Wojciech Szczesny has told the Guardian that in training Arsenal are "as good as any team in Europe" but they struggle to replicate that level of performance in matches.
Arsenal have not won a trophy under their manager Arsene Wenger since they defeated Manchester United on penalties in the 2005 FA Cup final.
The club have since come close to ending that drought - losing to Barcelona in the Champions League final in 2006 and Birmingham in the League Cup final in 2011 - but have struggled for consistency in recent seasons.
Szczesny, 22, is personally desperate for success, admitting he has won "literally nothing" during his career so far, but he believes the Gunners' current crop have the potential to be successful.
He said in the Guardian: "The players often show much more qualities in training than we do in games. Whether it's down to what the opposition does, or us playing with the handbrake on as the boss likes to call it, it's hard to say.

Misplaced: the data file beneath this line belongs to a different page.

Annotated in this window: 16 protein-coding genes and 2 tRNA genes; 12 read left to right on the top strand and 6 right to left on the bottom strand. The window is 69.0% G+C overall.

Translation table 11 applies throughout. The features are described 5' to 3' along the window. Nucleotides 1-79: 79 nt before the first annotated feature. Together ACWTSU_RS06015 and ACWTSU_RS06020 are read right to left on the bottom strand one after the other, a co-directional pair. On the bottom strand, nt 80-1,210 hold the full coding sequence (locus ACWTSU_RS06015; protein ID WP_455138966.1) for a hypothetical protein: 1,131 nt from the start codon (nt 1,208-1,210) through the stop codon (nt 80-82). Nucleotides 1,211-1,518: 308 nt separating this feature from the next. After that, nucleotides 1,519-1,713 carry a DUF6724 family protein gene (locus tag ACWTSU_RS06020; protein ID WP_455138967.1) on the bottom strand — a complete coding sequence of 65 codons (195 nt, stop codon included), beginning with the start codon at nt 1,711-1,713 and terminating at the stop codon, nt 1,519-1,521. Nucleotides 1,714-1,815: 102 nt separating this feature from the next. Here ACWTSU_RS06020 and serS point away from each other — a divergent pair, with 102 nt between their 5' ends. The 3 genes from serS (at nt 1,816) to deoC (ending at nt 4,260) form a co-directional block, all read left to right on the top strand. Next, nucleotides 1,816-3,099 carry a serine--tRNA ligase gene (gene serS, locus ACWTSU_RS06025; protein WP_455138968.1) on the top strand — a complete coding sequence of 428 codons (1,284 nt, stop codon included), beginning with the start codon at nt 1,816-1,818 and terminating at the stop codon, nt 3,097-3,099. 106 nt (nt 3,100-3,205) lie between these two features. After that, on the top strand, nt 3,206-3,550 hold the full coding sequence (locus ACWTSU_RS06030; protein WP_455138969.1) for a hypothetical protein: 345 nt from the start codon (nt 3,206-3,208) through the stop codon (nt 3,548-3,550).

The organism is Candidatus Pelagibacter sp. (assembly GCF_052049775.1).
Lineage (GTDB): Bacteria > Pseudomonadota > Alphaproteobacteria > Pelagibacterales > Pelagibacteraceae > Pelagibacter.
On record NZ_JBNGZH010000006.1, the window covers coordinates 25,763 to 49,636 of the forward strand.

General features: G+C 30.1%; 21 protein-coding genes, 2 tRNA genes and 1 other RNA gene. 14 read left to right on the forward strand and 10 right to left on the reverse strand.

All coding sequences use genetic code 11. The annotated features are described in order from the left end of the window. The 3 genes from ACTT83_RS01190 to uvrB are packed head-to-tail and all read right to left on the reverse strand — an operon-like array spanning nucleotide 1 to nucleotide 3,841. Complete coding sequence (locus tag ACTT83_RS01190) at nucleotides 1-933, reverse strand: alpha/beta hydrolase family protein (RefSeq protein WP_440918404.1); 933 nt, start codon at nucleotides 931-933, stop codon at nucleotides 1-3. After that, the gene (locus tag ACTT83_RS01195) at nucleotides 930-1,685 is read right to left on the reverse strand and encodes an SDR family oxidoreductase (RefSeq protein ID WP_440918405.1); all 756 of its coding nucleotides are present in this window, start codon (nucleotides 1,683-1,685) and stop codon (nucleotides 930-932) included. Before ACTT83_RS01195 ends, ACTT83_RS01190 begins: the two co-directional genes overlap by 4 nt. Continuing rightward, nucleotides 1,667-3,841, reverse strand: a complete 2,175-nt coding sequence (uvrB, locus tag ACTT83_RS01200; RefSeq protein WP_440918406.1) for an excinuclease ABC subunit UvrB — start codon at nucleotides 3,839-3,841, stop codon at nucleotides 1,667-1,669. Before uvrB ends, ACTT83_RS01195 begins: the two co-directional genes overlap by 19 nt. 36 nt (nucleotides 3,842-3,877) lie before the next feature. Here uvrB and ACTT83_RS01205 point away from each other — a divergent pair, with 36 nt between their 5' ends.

"Sometimes I look at our training sessions and think this team is as good as any in Europe. And sometimes it just doesn't work out for us in the game."
Szczesny suggested the, at times, cagey atmosphere at Emirates Stadium can have an effect on his team-mates, as they look to make an impression on their opponents.
He continued: "People talk about pressure in football but I don't think pressure should always affect you in a bad way. I love games under pressure.
"The players are impatient. We really want to win a trophy. The fans are understandably impatient, because we should be doing much better than we have been. It's a very long period that we have been disappointed.
"Very often, when we go on the football pitch, I feel like if we don't score four goals in the first 15 minutes people start being a little bit hesitant. Sometimes you hear boos in the crowd, although that's a different story.
"You get that kind of atmosphere where some people feel under a little bit too much pressure. But I don't feel pressure should paralyse you. It should make you even better if anything. It's hard to explain."